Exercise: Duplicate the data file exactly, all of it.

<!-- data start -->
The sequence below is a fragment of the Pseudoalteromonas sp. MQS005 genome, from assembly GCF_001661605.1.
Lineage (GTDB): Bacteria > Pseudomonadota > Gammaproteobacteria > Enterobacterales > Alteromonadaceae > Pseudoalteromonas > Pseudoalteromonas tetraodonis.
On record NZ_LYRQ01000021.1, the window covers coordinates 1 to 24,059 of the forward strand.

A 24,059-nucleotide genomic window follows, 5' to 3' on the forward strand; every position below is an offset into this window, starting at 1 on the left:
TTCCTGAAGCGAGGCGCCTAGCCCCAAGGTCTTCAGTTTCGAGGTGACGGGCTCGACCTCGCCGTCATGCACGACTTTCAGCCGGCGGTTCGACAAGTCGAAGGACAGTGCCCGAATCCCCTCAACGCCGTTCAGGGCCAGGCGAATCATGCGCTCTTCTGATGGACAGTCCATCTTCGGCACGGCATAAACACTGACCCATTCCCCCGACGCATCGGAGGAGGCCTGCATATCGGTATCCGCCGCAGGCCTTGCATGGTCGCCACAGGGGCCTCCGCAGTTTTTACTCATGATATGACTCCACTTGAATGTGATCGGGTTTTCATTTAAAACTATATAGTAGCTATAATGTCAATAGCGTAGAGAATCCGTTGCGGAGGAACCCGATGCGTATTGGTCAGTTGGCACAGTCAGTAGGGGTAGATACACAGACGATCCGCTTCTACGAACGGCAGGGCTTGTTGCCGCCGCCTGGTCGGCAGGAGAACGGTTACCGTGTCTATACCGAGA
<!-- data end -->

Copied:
The sequence below is a fragment of the Pseudoalteromonas sp. MQS005 genome, from assembly GCF_001661605.1.
Lineage (GTDB): Bacteria > Pseudomonadota > Gammaproteobacteria > Enterobacterales > Alteromonadaceae > Pseudoalteromonas > Pseudoalteromonas tetraodonis.
On record NZ_LYRQ01000021.1, the window covers coordinates 1 to 24,059 of the forward strand.

A 24,059-nucleotide genomic window follows, 5' to 3' on the forward strand; every position below is an offset into this window, starting at 1 on the left:
TTCCTGAAGCGAGGCGCCTAGCCCCAAGGTCTTCAGTTTCGAGGTGACGGGCTCGACCTCGCCGTCATGCACGACTTTCAGCCGGCGGTTCGACAAGTCGAAGGACAGTGCCCGAATCCCCTCAACGCCGTTCAGGGCCAGGCGAATCATGCGCTCTTCTGATGGACAGTCCATCTTCGGCACGGCATAAACACTGACCCATTCCCCCGACGCATCGGAGGAGGCCTGCATATCGGTATCCGCCGCAGGCCTTGCATGGTCGCCACAGGGGCCTCCGCAGTTTTTACTCATGATATGACTCCACTTGAATGTGATCGGGTTTTCATTTAAAACTATATAGTAGCTATAATGTCAATAGCGTAGAGAATCCGTTGCGGAGGAACCCGATGCGTATTGGTCAGTTGGCACAGTCAGTAGGGGTAGATACACAGACGATCCGCTTCTACGAACGGCAGGGCTTGTTGCCGCCGCCTGGTCGGCAGGAGAACGGTTACCGTGTCTATACCGAGA